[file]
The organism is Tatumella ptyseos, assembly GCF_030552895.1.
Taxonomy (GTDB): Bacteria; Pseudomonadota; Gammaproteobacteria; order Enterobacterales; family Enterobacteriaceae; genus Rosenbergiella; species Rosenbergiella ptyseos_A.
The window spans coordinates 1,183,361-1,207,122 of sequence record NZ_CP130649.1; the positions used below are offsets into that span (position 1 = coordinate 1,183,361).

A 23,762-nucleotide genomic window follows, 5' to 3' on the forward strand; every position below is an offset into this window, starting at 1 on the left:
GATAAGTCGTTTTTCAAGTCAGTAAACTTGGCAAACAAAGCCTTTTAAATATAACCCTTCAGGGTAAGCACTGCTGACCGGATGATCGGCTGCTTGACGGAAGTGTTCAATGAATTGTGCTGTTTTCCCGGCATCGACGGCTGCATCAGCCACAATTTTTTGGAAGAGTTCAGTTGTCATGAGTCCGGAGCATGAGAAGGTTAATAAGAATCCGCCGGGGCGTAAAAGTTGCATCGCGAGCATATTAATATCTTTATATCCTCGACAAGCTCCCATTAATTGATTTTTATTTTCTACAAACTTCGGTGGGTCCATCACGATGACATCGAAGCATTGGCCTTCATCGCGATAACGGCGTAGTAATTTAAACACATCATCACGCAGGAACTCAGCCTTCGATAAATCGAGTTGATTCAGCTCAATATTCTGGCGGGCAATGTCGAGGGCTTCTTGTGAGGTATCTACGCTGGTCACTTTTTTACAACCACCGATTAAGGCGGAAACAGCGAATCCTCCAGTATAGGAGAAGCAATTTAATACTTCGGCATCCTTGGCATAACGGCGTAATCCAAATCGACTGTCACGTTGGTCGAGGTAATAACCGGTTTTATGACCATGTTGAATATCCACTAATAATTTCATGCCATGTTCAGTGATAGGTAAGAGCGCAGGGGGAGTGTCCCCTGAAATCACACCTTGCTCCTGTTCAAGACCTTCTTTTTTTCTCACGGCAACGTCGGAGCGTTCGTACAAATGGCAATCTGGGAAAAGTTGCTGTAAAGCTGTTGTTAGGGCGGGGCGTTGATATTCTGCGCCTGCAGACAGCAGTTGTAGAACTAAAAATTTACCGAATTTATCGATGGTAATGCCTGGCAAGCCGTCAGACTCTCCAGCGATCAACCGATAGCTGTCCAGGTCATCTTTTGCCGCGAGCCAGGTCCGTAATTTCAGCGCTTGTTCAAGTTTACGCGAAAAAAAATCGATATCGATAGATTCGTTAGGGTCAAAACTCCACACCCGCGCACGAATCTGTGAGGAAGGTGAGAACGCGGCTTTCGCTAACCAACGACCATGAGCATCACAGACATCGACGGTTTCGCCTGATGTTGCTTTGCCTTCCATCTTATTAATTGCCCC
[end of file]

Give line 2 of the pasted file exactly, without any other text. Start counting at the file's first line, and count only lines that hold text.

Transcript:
Taxonomy (GTDB): Bacteria; Pseudomonadota; Gammaproteobacteria; order Enterobacterales; family Enterobacteriaceae; genus Rosenbergiella; species Rosenbergiella ptyseos_A.